Author Archives: Tom Foster

About Tom Foster

Tom Foster spends most of his time talking with managers and business owners. The conversations are about business lives and personal lives, goals, objectives and measuring performance. In short, transforming groups of people into teams working together. Sometimes we make great strides understanding this management stuff, other times it’s measured in very short inches. But in all of this conversation, there are things that we learn. This blog is that part of the conversation I can share. Often, the names are changed to protect the guilty, but this is real life inside of real companies.

Friday at 5:00p

Kyle wheeled around into the sun, cupping his hand over his eyes to see who was calling his name. It was Barry, his manager. Friday afternoon at 5:00, and it was Barry. Again. Kyle already knew what was coming.

“Hey, Kyle,” said Barry as he stepped up his pace. “Listen, I was just wondering if you could do me a favor on Monday. I have this project that I’ve been trying to wrap-up and I am just jammed. I know it would be extra work for you, but I really need your help. It has to be finished by noon on Monday and I just can’t get it done.”

And Barry wondered why Kyle was never excited about things he tried to delegate.

There are two purposes for delegation. One is time management, the other is people development. Delegating for time management is okay, but short sighted. The longer term purpose for delegation is people development.

So, if the true purpose for delegation is development, it is important enough to schedule a real meeting, with committed time in an appropriate room over a conference table. Plan ahead.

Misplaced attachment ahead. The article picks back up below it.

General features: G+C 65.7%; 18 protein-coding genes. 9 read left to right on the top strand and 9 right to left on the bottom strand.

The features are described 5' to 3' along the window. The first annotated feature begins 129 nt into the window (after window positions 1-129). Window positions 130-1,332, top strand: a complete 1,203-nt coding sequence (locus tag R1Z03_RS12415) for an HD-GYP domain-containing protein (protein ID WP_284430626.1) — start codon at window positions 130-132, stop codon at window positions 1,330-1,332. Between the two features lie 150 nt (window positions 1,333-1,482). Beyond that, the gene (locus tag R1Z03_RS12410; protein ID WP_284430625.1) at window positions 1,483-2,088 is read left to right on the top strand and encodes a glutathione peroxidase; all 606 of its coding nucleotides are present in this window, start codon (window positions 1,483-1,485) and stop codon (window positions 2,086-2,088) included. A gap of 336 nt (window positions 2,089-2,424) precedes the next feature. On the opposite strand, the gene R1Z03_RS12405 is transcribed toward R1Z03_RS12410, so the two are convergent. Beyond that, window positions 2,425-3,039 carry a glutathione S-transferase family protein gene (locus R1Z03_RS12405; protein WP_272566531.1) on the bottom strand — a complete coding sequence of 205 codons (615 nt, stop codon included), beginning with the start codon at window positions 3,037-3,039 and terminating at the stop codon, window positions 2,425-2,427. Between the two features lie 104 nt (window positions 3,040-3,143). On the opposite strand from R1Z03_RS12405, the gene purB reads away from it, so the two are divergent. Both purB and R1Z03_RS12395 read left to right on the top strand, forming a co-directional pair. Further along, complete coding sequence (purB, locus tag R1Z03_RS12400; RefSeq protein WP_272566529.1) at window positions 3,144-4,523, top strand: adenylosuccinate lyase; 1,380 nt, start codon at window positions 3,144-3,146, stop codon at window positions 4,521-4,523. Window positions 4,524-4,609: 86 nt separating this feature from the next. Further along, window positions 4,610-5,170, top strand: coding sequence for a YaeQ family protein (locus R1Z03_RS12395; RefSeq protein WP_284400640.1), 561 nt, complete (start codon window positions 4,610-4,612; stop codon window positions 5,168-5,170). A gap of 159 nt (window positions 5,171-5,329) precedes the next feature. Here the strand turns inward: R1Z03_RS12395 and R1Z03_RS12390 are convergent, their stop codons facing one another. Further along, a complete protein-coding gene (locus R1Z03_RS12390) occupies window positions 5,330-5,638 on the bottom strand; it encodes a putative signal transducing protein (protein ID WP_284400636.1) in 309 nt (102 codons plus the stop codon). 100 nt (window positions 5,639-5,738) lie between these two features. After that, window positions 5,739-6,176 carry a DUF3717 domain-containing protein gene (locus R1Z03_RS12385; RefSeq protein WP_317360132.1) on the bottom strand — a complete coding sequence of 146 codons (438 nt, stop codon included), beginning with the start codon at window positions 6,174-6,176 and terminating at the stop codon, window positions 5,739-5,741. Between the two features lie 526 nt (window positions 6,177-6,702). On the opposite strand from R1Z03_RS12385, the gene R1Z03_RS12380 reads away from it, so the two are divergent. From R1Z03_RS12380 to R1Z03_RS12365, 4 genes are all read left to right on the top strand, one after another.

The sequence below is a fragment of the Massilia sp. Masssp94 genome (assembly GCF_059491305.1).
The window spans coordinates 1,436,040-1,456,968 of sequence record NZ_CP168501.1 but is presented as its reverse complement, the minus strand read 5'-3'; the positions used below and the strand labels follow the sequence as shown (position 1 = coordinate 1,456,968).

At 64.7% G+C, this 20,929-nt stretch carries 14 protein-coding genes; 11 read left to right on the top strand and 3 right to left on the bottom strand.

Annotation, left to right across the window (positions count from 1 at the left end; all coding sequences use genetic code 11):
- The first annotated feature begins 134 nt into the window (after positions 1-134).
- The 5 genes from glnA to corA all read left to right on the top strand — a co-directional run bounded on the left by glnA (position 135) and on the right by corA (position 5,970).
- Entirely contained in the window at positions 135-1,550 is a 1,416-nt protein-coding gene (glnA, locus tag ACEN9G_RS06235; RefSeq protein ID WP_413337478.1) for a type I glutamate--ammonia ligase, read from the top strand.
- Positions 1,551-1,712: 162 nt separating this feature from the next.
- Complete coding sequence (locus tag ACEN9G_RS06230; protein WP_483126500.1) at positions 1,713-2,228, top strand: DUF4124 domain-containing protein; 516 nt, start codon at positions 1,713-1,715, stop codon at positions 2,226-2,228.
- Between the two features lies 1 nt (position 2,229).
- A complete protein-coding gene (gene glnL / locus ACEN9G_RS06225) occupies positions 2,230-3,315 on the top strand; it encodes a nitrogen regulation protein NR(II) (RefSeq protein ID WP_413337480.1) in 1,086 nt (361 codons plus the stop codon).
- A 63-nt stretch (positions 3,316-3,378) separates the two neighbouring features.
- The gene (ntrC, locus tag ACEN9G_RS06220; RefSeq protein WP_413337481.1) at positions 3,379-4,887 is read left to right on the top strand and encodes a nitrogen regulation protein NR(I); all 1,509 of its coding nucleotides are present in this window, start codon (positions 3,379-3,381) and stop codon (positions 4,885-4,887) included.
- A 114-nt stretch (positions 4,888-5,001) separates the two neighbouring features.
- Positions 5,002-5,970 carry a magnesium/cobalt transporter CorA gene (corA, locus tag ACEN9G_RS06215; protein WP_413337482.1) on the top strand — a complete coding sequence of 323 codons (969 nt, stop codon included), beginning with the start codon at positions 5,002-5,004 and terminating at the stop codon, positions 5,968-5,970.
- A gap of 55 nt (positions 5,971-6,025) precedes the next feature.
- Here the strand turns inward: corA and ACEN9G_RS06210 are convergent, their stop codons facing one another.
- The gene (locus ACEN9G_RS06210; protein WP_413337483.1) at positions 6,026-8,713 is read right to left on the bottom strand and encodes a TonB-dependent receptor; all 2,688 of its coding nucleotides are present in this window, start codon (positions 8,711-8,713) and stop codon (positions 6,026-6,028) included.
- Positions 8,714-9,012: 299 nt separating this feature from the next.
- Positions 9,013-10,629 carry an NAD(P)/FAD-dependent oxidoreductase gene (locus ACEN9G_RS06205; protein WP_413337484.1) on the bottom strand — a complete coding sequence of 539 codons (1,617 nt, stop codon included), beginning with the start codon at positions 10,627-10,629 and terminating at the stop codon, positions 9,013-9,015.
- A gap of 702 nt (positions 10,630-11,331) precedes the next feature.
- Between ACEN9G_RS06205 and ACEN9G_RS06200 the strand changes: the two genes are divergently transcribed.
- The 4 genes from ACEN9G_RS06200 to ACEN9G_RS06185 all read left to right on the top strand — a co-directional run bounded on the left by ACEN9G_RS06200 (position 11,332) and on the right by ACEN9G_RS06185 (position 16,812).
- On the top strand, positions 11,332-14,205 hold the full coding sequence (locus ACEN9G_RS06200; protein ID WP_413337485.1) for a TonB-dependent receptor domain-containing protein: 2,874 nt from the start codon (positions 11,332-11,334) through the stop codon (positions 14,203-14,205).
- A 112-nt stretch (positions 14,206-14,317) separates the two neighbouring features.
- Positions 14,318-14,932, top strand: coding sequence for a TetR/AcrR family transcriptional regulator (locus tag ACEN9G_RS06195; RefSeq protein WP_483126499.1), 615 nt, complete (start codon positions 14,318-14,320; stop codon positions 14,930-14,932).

If you haven’t planned ahead, and it’s Friday at 5:00pm, you already blew it. Just go home. Have a beer. Come back next week with a better plan.

Short List

I watched Vincent drop everything on his desk and excuse himself. From the corner window, he spotted the postal carrier bringing a bag of mail from her truck. Vincent was a senior partner in the firm and he was on his way to the reception desk to perform his daily ritual, sorting the mail. Twenty minutes later, he would return, announcing that eight clients had sent in payments that day. Sure enough, he had neatly stacked the eight envelopes for the receptionist to deliver to accounting.

Think about something you do that meets the following characteristics, make a quick list –

  • A task that you perform repetitively.
  • A task that you enjoy doing.
  • A task that is important to the organization.

I often hear the refrain, “I’m not really sure what I can delegate to someone else.” Now, take a look at your list. Any task that you perform on a repetitive basis is a candidate. You may have overlooked this task because it is something that you enjoy. You may have even justified this task as important to the organization. Look at your list again. What can you delegate?

Unofficial Whispers

All kinds of conversations occur about people and behavior in every company. These conversations will take place at the water cooler, the coffee break room, in meetings and in emails. They will occur in official communications and unofficial whispers. All of the conversations drive and document the culture inside the organization.

For the company that has determined its values mindset, actively talking about the positive aspects of people and their contribution (behaviors) is critical. The purpose is to identify those conversations and amplify them so they become the driving force, the tribal history.

These are the conversations that keep us alive. These are the conversations that distinguish one company from the next, one that is struggling and the other that sees success. What does yours sound like?

Drill a Hole in the Wall

I was walking the floor. The drone of the saws was dampened by my ear protection. The conversation with Lloyd could barely be heard above the din.